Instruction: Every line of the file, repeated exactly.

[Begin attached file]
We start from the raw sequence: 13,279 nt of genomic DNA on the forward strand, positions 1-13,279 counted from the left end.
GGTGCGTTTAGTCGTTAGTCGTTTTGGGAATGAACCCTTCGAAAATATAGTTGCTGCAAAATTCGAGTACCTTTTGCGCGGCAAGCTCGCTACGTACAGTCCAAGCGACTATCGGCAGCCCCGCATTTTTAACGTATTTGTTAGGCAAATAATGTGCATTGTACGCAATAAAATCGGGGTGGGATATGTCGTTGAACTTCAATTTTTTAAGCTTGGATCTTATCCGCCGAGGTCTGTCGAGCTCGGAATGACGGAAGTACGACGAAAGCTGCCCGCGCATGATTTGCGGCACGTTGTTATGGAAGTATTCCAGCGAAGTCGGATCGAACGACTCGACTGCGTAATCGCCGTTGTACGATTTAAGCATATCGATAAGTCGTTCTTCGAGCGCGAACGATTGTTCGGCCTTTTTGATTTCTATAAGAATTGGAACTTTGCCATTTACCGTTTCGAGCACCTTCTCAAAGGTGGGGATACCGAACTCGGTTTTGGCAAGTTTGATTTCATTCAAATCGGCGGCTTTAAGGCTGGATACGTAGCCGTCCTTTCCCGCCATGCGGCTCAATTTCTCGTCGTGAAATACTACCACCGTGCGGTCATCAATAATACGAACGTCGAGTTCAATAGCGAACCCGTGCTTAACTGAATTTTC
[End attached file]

We start from the raw sequence: 13,279 nt of genomic DNA on the forward strand, positions 1-13,279 counted from the left end.
GGTGCGTTTAGTCGTTAGTCGTTTTGGGAATGAACCCTTCGAAAATATAGTTGCTGCAAAATTCGAGTACCTTTTGCGCGGCAAGCTCGCTACGTACAGTCCAAGCGACTATCGGCAGCCCCGCATTTTTAACGTATTTGTTAGGCAAATAATGTGCATTGTACGCAATAAAATCGGGGTGGGATATGTCGTTGAACTTCAATTTTTTAAGCTTGGATCTTATCCGCCGAGGTCTGTCGAGCTCGGAATGACGGAAGTACGACGAAAGCTGCCCGCGCATGATTTGCGGCACGTTGTTATGGAAGTATTCCAGCGAAGTCGGATCGAACGACTCGACTGCGTAATCGCCGTTGTACGATTTAAGCATATCGATAAGTCGTTCTTCGAGCGCGAACGATTGTTCGGCCTTTTTGATTTCTATAAGAATTGGAACTTTGCCATTTACCGTTTCGAGCACCTTCTCAAAGGTGGGGATACCGAACTCGGTTTTGGCAAGTTTGATTTCATTCAAATCGGCGGCTTTAAGGCTGGATACGTAGCCGTCCTTTCCCGCCATGCGGCTCAATTTCTCGTCGTGAAATACTACCACCGTGCGGTCATCAATAATACGAACGTCGAGTTCAATAGCGAACCCGTGCTTAACTGAATTTTC